Winona A. Dixon, 77, teacher's aide, activist

October 26, 1998|By Edward Gunts | Edward Gunts,SUN STAFF

Winona Adelaide Dixon, a former teacher's aide who became a civic activist and mentor to numerous students in Baltimore's public schools, died Thursday of a pulmonary embolism at Liberty Medical Center. She was 77.

For more than two decades, she worked with parents and teachers to develop tutoring programs for students with low test scores. She was so fiercely committed to public education that she would venture into public housing projects to find truants and take them to school.

She was an active member of Bethel African Methodist Episcopal Church, campaigned aggressively for politicians such as former Rep. Kweisi Mfume, now president of the NAACP, and the Rev. Jesse L. Jackson, and was a volunteer at City Hall for one of her daughters -- Councilwoman Sheila Dixon.

"She felt so strongly about the need for education that she took it upon herself to go after kids when they didn't show up for school," said Velma Jeffers, a friend of the family.

Although it wasn't technically part of her job, "she would go into the projects in the inner city and find the kids to make sure they got to class," Ms. Jeffers said. "She wanted them to have a fighting chance. She was always looking for what she could do to make a difference."

The former Winona Adelaide Smith, affectionately known as "Nonie," was born and raised in Baltimore and graduated from Douglass High School in 1939.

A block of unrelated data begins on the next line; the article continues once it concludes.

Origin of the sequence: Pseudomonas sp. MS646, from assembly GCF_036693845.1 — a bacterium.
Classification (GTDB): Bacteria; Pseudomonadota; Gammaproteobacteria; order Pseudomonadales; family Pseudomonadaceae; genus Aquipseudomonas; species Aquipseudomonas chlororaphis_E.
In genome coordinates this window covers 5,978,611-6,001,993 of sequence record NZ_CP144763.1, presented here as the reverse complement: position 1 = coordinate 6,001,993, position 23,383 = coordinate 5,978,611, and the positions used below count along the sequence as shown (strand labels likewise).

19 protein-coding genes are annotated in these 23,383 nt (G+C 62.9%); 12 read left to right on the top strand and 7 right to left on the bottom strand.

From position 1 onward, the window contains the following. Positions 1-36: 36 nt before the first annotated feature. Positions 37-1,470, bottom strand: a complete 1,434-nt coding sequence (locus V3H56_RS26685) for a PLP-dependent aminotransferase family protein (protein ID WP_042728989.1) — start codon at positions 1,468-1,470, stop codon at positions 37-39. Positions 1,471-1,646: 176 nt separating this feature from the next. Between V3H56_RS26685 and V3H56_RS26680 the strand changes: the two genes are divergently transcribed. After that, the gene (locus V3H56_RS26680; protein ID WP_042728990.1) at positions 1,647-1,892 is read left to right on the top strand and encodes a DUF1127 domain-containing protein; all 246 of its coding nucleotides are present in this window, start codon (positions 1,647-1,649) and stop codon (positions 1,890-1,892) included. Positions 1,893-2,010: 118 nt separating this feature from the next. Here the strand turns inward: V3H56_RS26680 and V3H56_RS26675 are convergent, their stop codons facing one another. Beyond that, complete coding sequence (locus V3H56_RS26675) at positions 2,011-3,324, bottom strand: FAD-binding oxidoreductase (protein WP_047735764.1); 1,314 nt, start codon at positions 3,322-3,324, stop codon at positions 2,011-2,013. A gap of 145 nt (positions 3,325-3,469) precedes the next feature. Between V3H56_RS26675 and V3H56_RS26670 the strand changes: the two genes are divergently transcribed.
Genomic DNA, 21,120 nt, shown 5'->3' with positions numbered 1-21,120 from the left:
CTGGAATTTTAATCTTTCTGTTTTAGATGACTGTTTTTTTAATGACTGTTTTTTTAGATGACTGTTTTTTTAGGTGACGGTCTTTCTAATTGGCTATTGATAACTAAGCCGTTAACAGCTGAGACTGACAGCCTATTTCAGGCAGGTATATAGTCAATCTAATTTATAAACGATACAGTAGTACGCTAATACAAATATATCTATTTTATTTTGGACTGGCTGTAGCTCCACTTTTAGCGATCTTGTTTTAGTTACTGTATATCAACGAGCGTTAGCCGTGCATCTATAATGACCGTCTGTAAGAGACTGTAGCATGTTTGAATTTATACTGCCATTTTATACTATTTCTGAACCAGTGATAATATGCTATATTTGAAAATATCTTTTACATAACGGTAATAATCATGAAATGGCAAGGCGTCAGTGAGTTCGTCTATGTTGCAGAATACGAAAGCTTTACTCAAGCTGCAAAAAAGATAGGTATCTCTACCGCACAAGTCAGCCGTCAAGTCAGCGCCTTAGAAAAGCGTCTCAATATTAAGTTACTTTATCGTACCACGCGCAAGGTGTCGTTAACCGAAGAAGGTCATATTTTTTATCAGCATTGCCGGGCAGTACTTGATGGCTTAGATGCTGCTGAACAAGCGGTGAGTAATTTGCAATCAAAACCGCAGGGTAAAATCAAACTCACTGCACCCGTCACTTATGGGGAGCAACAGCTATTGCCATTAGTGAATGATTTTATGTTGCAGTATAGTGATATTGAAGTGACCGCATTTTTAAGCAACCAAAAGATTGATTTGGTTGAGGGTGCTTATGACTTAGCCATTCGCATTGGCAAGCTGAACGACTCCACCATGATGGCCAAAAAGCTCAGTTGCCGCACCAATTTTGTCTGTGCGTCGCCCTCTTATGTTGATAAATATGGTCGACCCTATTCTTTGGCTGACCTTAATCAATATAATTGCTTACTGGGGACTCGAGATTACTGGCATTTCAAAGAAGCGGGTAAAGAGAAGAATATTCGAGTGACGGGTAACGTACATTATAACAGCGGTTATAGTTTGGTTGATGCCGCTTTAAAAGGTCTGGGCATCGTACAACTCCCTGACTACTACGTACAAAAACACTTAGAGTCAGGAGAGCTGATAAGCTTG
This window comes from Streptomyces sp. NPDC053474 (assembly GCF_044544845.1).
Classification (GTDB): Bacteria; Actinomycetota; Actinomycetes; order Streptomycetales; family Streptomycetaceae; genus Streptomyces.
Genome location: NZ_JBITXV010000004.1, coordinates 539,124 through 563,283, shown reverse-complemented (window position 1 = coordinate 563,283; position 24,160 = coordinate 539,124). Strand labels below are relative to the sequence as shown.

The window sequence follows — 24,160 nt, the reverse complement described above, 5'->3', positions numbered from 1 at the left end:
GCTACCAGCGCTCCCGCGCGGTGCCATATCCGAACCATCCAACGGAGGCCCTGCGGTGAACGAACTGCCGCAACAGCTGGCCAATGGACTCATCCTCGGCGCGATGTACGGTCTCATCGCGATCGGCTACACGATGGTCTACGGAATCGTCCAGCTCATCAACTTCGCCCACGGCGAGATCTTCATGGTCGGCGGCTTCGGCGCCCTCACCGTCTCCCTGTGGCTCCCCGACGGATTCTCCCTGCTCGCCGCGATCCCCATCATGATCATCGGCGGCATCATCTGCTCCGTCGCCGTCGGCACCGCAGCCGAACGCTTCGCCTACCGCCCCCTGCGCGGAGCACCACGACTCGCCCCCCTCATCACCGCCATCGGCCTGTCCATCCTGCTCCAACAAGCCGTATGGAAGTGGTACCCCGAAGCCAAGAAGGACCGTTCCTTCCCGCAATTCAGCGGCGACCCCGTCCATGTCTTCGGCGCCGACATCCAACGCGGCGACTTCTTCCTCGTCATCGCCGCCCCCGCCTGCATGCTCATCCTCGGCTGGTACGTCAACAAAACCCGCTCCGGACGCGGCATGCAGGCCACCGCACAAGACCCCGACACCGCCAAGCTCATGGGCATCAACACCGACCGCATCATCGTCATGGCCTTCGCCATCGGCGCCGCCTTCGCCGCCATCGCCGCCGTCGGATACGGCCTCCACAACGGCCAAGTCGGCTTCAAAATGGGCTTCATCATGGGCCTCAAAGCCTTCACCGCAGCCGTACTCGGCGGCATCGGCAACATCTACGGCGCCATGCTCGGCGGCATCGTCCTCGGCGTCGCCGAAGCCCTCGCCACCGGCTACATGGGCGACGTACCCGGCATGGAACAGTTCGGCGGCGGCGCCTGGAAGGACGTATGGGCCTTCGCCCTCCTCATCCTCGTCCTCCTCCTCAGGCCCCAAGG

After attending what is now Baltimore City Community College, Mrs. Dixon began working as a teacher's aide in 1962. From 1965 to 1985, she was a parent-teacher liaison, primarily at Steuart Hill Elementary in West Baltimore.

Besides developing tutoring programs and tracking down truants, she assisted students in reading, math and language arts and worked with parents through community programs in the schools. After her retirement, she remained active in her church and community.

She was a member for five years of the Women's Commission of Baltimore City; a volunteer for the Feeding the Hungry Program; cashier, registrar and distributor at the Bethel AME Food Co-op; and coordinator of the parents group at Echo House, a social services agency.

She was involved in several organizations promoting racial and religious understanding, and was corresponding secretary of the Association for the Study of Afro American Life and History.

She loved to cook and entertain, and traveled abroad several times, including a 1990 trip to West Africa. In 1993, she created and organized the Pre-Kwanzaa Market Place and Fashion Show at City Hall as a benefit for Jentry McDonald Corp., a shelter for abused and neglected children.

Her 20-year marriage to Phillip Dixon ended in divorce.

In addition to Councilwoman Dixon, survivors include another daughter, Janice Dixon of Baltimore; one of her two sons, Anthony Dixon of Chicago; four sisters, Ellen Greene, Chlorice "Sue" Ware, Mary Stanley and Katherine Settles, all of Baltimore; a brother, James Brown Jr. of Baltimore; an aunt, Margaret Ewing of Baltimore; five grandchildren; and her friend and companion, Alvin Wilson of Baltimore.

Services will be held at 11: 30 a.m. tomorrow at Bethel AME Church, 1300 Druid Hill Ave.

Pub Date: 10/26/98

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